Chairil Anwar: every Indonesian schoolchild knows his name. For this poet was one of the famed figures of the “1945 Generation,” that group of luminaries who brought heat and light to Indonesian literature in the formative years of the new nation.
Through his poetry, Chairil Anwar succeeded in infusing Indonesian verse with a new spirit and bringing a new enthusiasm to Indonesia’s cultural arena. He also provided friends and acquaintances with never-ending tales to tell of his personal eccentricities, including his hobby of stealing books from the shops, his tendency to plagiarize from foreign poets, his many lovers, his numerous ailments, and his bohemian lifestyle.
Born on July 22, 1922 in Medan, North Sumara, Chairil attended the Hollands Inlandsche School (HIS), a Dutch elementary school for “natives.” He then continued his education at the Meer Uitgebreid Lager Onderwijs, a Dutch junior high school, but he dropped out before graduating. At the age of nineteen, after the divorce of his parents, Chairil moved with his mother to Jakarta where he came in contact with the literary world. Despite his unfinished education, Chairil had an active command of English, Dutch and German, and he filled his hours by reading an international selection of authors, including Rainer M. Rilke, W.H. Auden, Archibald MacLeish, H. Marsman, J. Slaurhoff and Edgar du Perron. These writers became his references, directly influencing his own poetry and later helping him shift the gaze of Indonesian literature to fall upon Europe. This westward turn was one of the major differences between Chairil’s “1945 Generation” peers and the previous cohort of Indonesian writers, the “New Authors Generation” of the 1930s, who were more oriented toward traditional verse forms. Chairil’s poetry was not only topically fresh, it struggled with individual and existential issues, in contrast to the writers of the “New Authors Generation” who were more concerned with giving voice to nationalist enthusiasm.
Chairil began to gain recognition as a poet with the publication of “Nisan” (“Gravestone”) in 1942. At that time, he was only twenty years old. He had apparently been shocked by the death of his grandmother, which awakened him to the fact that death could at any moment tear one away from life. Most of the poems he wrote after this point referred, at least implicitly, to this awareness of death. All of his poems—the originals, the adaptations and those suspected of being plagiarisms—have been collected in three books: Deru Campur Debu (“Roar Mixed with Dust,” 1949); Kerikil Tajam Yang Terampas dan Yang Putus (“Sharp Pebbles The Seized and the Severed,” 1949); and Tiga Menguak Takdir (“Three Tear Open Fate,” 1950, a collection of poems with Asrul Sani and Rivai Apin).
Chairil’s poetic vitality was never in balance with his physical condition, which grew weaker as a result of his chaotic lifestyle. Before he could turn twenty-seven, he had already contracted a number of illnesses. In the last days of his life, he wrote a poem that read thus:
The Seized and the Severed
the darkness and passing wind overtake me
and the room where the one I long for shivers
with night’s penetration; trees stand like dead memorials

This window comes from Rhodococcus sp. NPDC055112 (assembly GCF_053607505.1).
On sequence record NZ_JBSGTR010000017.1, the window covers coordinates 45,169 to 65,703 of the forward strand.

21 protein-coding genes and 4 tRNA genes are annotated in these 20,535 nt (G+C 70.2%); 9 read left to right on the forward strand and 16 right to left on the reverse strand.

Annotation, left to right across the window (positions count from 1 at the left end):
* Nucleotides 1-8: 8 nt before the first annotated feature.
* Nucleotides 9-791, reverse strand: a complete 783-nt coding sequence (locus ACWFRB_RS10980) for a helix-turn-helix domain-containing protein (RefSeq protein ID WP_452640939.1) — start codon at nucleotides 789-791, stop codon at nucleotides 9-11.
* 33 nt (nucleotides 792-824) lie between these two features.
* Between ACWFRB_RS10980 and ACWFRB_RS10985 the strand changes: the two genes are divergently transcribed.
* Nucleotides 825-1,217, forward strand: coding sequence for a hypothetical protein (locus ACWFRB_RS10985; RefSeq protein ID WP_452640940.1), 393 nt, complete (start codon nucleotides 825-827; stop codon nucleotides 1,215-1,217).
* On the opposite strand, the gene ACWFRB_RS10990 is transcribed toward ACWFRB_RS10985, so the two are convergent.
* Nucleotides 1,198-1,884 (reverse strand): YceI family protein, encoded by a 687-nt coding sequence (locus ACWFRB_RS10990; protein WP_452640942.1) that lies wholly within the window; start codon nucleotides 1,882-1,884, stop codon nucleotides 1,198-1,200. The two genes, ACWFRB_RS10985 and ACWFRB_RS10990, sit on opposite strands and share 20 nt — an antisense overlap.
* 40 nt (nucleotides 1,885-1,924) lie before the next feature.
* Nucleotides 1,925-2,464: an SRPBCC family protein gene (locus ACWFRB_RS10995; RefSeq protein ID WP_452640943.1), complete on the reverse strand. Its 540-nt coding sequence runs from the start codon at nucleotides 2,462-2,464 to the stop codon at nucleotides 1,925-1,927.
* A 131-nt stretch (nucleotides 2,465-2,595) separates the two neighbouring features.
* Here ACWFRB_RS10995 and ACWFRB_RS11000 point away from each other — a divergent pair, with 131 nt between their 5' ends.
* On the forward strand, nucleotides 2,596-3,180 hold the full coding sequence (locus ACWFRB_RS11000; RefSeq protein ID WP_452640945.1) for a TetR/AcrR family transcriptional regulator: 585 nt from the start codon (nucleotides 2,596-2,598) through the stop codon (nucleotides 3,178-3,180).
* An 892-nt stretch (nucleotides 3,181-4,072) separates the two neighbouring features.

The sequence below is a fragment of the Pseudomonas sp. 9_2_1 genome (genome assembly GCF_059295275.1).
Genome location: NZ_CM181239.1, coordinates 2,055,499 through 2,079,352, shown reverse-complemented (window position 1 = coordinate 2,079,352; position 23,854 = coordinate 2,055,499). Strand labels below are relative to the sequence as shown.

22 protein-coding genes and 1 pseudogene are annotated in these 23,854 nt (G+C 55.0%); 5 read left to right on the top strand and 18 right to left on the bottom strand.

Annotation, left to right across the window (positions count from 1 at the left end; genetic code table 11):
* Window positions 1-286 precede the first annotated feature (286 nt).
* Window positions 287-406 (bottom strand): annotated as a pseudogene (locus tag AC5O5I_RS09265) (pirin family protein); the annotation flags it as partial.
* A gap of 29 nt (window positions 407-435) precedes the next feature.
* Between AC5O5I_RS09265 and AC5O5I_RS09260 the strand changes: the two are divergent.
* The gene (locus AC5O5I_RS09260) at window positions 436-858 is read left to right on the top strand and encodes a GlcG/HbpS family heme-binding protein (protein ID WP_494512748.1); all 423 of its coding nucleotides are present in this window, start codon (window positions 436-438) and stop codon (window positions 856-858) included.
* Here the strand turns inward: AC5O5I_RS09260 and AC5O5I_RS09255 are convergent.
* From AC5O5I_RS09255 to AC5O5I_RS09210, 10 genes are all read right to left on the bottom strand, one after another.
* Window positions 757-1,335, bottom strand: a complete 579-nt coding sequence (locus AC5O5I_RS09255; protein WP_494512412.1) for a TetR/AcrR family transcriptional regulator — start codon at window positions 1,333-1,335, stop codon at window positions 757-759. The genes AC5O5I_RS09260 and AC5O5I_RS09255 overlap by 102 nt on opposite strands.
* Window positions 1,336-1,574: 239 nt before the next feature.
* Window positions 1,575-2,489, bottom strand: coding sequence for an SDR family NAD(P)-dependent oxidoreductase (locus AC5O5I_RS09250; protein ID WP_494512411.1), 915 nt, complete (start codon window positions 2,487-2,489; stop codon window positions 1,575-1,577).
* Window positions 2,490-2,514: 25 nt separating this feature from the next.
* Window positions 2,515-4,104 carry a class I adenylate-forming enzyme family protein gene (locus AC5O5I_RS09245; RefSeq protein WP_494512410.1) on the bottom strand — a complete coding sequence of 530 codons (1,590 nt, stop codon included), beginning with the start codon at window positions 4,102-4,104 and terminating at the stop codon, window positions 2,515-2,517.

but in Karet, yes, Karet Cemetery – my future locale – there, the wind howls, too
I put my room in order, and myself as well, in the chance that you might come
and I may once again unleash a new story for you;
but now it’s only my hands that move, emptily
my body is still and alone, as frozen stories and events pass by
On April 28, 1949, Chairil Anwar passed away at the CBZ Hospital (now R.S. Ciptomangunkusomo) in Jakarta. And indeed, he was buried at Karet Cemetery the next day. In memory of the words he left behind, April 28th is now celebrated as Literature Day in Indonesia.
POEMS OF CHAIRIL ANWAR
My Friend And I
For L.K. Bohang
We share the same path, late at night
with the fog, penetrating
and the rain, drenching our bodies.
Ships freeze in the harbor.
My blood curdles. My mind congeals.
Who is it that speaks?
My friend is but a skeleton
scourged of his strength.
He asks the time!
It is so late.
All meaning has sunk and drowned
and motion has no purpose.
No, woman! What lives in me
still easily evades your fevered and dark embrace,
intent on finding the greenness of another sea,
to be again on the ship where we first met,
surrendering the rudder to the wind,
our eyes fixed on waiting stars.
Something flapping its wings, again conveys
Tai Po and the secret of the Ambonese Sea.
Such is woman! A single vague line
is all I can write
in my flight towards her enigmatic smile.
To dictate is not my intent,
Fate is separate loneliness-es.
I choose you from among the rest, but
in a moment we are snared by loneliness once more.
There was a time I truly wanted you,
to be as children in crowning darkness,
and we kissed and fondled, not tiring.
I did not want to ever let you go.
Do not unite your life with mine,
for I cannot be with anyone for very long
I write now on a ship, in some nameless sea.
Pines in the Distance
Pines scatter in the distance,
as day becomes night,
branches slap weakly at the window,
pushed by a sultry wind.
I’m now a person who can survive,
so long ago I left childhood behind,
though once there was something,
that now counts for nothing at all.
Life is but postponement of defeat,
a growing estrangement from youth’s unfettered love
a knowing there’s always something left unsaid,
before we finally acquiesce.
Tinuk Yampolsky is Managing Editor of the Lontar Foundation, a non-profit organization devoted to translating and promoting Indonesian literature overseas. All the poems of Chairil Anwar reprinted here were translated by John H. McGlynn. All of them, with the exception of “The Seized and the Severed,” were first published in similar version in Menagerie I by the Lontar Foundation in 1992.